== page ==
Operating and building pipeline infrastructure affects many along the route, and Trans Mountain recognizes the potential impact to its neighbours and communities in proximity to operating areas.
Trans Mountain works with landowners along its pipeline network. A key objective is to treat each landowner fairly and equitably. For those who may be directly affected by the proposed expansion project, Trans Mountain will identify and address landowners’ concerns and questions about the project. These landowners will then work with the Lands Teams to reach jointly equitable solutions.
The National Energy Board (NEB) has produced a guide for landowners and the public that provides details about the regulatory process governing pipeline projects. This information is available on the NEB website.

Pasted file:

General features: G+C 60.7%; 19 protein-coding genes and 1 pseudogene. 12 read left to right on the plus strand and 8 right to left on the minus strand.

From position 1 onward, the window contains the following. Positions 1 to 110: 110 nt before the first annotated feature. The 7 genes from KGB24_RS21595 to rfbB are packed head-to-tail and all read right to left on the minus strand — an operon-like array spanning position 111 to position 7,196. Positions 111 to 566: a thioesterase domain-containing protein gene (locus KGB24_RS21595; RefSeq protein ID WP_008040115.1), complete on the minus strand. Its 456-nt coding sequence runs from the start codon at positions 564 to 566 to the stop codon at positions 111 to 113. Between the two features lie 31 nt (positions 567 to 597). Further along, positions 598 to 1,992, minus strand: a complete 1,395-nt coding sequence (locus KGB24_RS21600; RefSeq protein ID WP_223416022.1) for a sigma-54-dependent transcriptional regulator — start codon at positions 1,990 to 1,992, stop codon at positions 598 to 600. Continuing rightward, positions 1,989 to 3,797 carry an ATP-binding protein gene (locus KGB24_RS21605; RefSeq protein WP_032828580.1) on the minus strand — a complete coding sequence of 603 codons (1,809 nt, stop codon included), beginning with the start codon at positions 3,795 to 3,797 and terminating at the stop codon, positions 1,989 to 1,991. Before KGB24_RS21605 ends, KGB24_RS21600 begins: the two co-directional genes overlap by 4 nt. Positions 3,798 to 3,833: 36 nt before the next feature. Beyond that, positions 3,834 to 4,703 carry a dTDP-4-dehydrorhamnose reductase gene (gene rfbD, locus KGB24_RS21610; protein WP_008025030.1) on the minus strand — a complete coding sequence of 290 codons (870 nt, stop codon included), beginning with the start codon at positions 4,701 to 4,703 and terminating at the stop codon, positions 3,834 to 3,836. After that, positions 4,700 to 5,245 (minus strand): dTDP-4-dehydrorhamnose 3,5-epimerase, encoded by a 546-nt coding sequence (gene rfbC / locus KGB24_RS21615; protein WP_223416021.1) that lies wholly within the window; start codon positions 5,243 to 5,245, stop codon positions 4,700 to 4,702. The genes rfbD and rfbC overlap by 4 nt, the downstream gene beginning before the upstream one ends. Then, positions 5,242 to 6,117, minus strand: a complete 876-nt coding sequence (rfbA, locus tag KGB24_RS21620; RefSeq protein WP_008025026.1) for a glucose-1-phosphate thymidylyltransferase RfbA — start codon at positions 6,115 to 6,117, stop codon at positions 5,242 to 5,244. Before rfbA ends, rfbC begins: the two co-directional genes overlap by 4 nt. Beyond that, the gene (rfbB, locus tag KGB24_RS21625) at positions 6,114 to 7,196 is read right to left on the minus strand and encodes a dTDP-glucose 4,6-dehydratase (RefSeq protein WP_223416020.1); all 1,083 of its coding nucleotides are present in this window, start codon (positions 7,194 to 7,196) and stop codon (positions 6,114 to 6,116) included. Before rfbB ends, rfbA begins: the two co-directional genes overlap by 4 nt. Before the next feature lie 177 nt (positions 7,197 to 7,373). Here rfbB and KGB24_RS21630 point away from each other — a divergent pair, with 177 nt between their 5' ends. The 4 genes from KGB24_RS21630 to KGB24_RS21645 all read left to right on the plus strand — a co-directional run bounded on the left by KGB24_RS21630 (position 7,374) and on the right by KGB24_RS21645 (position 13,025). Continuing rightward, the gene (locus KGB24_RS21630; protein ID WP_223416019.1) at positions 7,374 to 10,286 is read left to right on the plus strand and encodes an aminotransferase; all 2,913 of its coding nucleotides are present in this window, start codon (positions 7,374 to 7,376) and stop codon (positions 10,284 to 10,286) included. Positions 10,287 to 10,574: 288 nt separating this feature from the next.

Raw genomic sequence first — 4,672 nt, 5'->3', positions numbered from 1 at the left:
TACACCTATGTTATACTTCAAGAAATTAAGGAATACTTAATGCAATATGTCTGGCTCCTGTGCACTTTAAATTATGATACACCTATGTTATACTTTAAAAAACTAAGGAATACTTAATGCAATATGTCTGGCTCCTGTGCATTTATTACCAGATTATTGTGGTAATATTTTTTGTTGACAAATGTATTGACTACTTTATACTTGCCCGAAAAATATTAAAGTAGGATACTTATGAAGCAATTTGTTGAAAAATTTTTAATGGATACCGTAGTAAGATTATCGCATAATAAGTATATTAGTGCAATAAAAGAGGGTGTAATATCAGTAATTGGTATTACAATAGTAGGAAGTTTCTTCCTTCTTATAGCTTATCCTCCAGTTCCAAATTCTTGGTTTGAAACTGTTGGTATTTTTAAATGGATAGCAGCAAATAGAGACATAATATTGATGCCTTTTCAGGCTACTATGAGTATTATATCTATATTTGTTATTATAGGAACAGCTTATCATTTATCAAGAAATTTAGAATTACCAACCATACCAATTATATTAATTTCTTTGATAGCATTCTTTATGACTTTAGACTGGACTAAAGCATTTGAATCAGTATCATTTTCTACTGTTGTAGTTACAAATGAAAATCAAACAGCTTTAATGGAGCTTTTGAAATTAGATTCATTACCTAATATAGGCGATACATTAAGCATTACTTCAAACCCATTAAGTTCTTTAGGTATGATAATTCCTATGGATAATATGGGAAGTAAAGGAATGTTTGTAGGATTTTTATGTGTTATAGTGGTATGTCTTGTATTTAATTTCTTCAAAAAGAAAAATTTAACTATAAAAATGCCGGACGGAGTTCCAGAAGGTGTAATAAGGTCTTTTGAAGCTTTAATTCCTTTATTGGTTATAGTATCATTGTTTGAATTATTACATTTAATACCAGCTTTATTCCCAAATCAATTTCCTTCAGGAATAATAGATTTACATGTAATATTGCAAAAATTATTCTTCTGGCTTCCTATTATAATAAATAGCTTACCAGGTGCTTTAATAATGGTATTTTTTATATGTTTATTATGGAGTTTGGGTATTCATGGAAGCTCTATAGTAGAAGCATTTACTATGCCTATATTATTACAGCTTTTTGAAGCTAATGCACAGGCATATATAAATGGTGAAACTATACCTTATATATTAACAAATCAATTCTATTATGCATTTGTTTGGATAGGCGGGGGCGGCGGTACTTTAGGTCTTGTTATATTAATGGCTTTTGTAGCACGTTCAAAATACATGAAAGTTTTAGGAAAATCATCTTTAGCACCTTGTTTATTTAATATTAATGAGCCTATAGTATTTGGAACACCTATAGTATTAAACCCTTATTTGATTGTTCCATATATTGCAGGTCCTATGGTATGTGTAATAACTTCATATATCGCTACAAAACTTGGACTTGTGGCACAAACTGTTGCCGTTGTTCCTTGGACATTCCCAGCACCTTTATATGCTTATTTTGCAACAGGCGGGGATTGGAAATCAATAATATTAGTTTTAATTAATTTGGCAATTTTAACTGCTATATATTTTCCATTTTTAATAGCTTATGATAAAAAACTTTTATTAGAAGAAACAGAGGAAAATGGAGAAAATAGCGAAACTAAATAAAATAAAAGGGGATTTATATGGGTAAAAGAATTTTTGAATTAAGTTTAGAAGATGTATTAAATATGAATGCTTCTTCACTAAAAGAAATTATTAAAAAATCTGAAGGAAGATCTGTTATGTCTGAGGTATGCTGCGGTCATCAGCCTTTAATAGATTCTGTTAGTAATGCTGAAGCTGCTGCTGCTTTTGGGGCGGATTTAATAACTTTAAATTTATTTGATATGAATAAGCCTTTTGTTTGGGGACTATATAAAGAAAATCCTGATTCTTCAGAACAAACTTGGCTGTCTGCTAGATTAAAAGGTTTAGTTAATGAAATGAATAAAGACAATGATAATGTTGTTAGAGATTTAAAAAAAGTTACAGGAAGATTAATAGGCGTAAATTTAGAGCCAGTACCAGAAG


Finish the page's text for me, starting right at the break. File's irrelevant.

In cases where Trans Mountain is unable to reach a mutually agreeable settlement with a landowner, the NEB will provide a multi-step process to address differences of opinions as part of the routing review and approval process.
It is important to note that pipeline companies such as Trans Mountain do not have the right to expropriate land from landowners. Expropriation is a legal term that conveys the right of an entity to take private property for a purpose deemed to be in the public interest, even though the owner of the property may not be willing to sell it. Expropriation is sometimes used by agencies such as municipalities to take private land for a fee for public use such as a roadway. Our objective is to not displace anyone from their home or business as a result of the proposed Trans Mountain expansion project.